Editorial. A terrible border wall: a study of pediatric moyamoya exposes socioeconomic barriers to care in the United States

Edward R. Smith Department of Neurosurgery, Boston Children’s Hospital and Harvard Medical School, Boston, Massachusetts

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There is a growing awareness of the widespread pernicious effects of racism and economic inequality in American society. One of the most important areas impacted by this inequality is healthcare. In the current study by Raygor et al., the group used the Kids’ Inpatient Database (KID) to examine the delivery of care for children with moyamoya.1 This work is important both for highlighting a problem (disparities associated with socioeconomic status) and presenting data that suggests a possible solution (establishing centers of excellence that can break down these barriers).

Given the importance of surgical revascularization to moyamoya outcomes, Raygor et al. used the KID database to examine practice patterns for this procedure in the United States. They reviewed the available data from 2003 to 2016 for children 18 years of age and younger and found a total of 1449 hospitalizations for moyamoya in this group. In terms of general demographics, there were no surprises; their report mirrored previous studies of North American pediatric moyamoya populations (and had consistent differences from Asian nations).25 Overall, there was a female preponderance (55% vs 45%), and the admissions were 48% Caucasian, 20% African American, 12.5 % Hispanic, and 11% Asian or Pacific Islander. Financially, the majority (52%) of patients had private insurance, while 38% had Medicaid, with the remainder being self-pay. The vast majority of admissions (72%) were elective, with only 2% reporting hemorrhage as part of the admission diagnosis.

The interesting findings relate to the distribution of which groups of patients underwent revascularization during their hospitalization and how this related to outcomes, insurance status and the moyamoya volume at the center where the patient was admitted. Only 32% of hospitalizations for Hispanic patients and only 40% for African American patients resulted in surgical revascularization a marked contrast to 49% for Caucasian patients and 54% for Asian/Pacific Islander patients. In addition, Hispanic patients had longer lengths of stay (2 additional days) and higher costs per hospitalization, despite lower surgery rates.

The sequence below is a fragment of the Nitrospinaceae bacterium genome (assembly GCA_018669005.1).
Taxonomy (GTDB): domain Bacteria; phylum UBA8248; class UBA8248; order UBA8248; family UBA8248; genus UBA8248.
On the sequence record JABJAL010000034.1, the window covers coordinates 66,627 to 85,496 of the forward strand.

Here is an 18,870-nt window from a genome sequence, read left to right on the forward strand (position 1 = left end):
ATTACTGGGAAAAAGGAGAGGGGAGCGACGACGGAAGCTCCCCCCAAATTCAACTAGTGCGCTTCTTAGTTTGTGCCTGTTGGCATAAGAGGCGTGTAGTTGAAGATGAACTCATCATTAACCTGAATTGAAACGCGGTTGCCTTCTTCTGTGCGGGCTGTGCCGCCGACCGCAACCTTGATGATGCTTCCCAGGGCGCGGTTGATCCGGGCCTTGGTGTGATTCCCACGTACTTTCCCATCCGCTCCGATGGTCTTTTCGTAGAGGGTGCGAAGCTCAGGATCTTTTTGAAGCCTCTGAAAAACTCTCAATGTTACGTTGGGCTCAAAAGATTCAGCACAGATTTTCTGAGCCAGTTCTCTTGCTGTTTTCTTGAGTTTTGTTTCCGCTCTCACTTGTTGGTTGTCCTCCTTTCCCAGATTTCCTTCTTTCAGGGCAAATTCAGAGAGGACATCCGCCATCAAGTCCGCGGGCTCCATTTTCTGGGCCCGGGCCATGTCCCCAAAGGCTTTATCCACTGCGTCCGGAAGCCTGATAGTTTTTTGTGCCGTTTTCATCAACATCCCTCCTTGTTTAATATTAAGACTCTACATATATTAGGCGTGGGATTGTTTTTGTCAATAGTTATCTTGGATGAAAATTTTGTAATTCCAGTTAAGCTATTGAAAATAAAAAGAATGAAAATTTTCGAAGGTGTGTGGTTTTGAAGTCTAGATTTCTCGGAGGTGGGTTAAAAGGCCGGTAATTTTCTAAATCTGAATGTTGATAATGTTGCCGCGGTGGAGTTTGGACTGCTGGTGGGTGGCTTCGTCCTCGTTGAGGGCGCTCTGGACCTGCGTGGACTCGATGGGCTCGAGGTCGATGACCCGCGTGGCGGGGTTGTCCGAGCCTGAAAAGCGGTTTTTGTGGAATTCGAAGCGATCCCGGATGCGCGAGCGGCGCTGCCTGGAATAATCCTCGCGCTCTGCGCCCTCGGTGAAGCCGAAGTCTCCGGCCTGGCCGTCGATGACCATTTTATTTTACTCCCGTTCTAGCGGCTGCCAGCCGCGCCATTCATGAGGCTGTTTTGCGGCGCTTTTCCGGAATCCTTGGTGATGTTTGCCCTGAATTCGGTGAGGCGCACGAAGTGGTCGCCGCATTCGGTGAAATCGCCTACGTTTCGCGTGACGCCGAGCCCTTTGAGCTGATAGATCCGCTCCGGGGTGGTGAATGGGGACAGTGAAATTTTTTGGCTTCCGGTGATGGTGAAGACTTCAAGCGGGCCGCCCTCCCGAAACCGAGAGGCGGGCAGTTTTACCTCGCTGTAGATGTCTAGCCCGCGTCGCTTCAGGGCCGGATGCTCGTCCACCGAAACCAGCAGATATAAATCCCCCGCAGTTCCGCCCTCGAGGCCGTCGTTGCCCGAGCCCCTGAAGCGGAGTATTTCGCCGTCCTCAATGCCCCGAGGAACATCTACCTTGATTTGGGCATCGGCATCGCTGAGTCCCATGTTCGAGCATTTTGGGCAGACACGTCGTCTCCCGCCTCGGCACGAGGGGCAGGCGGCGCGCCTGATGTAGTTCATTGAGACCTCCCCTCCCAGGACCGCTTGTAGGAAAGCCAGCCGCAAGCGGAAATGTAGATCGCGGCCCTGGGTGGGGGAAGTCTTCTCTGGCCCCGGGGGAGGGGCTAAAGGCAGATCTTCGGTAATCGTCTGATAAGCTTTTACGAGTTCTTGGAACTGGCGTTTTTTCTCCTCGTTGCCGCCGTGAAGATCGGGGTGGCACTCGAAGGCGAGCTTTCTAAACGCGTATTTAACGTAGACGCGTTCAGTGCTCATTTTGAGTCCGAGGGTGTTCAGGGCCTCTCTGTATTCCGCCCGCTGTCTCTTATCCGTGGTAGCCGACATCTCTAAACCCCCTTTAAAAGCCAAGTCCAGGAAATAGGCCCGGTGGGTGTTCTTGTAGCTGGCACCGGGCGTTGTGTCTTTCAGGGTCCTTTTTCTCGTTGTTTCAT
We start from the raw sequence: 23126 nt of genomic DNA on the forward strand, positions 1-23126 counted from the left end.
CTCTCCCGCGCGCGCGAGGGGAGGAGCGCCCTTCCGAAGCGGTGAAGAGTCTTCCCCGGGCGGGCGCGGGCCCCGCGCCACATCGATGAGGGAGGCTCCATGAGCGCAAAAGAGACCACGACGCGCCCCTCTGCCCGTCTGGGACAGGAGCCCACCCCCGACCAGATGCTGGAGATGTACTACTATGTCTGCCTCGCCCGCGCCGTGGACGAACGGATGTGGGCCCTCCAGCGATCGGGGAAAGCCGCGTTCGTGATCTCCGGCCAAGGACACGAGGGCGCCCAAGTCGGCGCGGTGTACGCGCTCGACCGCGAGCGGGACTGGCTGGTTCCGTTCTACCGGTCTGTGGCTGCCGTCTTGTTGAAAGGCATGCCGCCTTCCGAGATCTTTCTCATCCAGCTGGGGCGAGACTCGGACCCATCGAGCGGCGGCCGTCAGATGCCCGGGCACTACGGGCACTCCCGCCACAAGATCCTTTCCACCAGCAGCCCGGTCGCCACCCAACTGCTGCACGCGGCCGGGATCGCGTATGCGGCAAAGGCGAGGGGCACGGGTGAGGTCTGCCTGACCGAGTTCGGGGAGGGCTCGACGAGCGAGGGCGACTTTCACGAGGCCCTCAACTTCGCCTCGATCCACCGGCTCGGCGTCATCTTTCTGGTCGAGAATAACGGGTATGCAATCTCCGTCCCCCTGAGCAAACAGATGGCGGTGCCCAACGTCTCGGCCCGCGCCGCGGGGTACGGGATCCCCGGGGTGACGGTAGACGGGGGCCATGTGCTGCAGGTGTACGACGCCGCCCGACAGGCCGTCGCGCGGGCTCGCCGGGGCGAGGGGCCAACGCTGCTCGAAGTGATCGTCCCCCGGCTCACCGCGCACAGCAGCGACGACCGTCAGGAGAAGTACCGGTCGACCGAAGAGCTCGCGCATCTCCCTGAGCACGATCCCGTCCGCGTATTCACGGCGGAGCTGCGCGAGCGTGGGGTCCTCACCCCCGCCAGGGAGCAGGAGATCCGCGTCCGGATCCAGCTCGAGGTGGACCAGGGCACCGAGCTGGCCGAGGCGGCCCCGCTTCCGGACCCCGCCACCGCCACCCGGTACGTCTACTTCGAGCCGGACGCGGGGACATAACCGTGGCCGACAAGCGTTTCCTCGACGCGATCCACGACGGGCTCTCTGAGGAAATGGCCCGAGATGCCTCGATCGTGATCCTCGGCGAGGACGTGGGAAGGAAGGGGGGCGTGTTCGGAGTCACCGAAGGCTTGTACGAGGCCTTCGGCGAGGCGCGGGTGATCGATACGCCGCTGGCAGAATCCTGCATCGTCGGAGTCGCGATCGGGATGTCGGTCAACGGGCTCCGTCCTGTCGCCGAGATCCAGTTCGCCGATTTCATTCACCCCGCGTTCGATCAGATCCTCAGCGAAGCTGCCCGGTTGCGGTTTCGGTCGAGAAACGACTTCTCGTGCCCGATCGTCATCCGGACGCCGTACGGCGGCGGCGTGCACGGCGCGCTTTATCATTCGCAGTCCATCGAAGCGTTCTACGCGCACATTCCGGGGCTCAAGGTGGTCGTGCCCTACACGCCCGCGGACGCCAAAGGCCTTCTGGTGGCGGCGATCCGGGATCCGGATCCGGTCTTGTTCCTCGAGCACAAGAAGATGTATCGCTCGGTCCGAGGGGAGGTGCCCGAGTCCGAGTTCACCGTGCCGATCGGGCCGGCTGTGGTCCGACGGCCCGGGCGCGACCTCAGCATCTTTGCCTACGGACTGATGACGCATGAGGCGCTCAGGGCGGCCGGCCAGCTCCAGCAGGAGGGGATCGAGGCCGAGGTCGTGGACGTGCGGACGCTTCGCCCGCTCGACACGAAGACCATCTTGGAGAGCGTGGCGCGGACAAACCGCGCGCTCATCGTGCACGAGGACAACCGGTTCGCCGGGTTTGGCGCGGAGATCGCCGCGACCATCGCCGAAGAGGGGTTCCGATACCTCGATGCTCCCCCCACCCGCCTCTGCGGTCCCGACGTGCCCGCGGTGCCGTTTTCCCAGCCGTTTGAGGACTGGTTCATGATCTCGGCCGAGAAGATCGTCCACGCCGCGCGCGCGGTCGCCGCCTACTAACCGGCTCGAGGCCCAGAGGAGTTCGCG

These ethnic disparities in care closely parallel economic stratification. The data reveal clear trends, with decreasing income tracking with decreasing rates of surgery being performed. High-income patients underwent revascularization in 50% of hospitalizations, while low-income patients only underwent surgery in 35% of admissions. Using insurance as a surrogate for income, the same pattern exists: rates of revascularization were 66% for self-pay, 49% for private insurance, and only 33% for Medicaid.

These findings are depressing, but there is a silver lining to be found when looking more closely at the data. Raygor and colleagues further examined the outcomes of patients based on hospital size and moyamoya volume. Importantly, hospital size had no significant impact on any of the metrics examined, but the moyamoya volume of a center had a huge positive effect. In particular, the disparity on performing revascularization completely reversed. For Hispanic patients, revascularization rates were 16% at low-volume, 17% at medium-volume, and 61.5% at high-volume moyamoya centers. Equally important, once patients had surgery, there were no significant differences in complication rates across all the economic quartiles (5%, 6%, 5%, and 6%) or by any insurance type (5.7%, 5.4%, and 5.6%).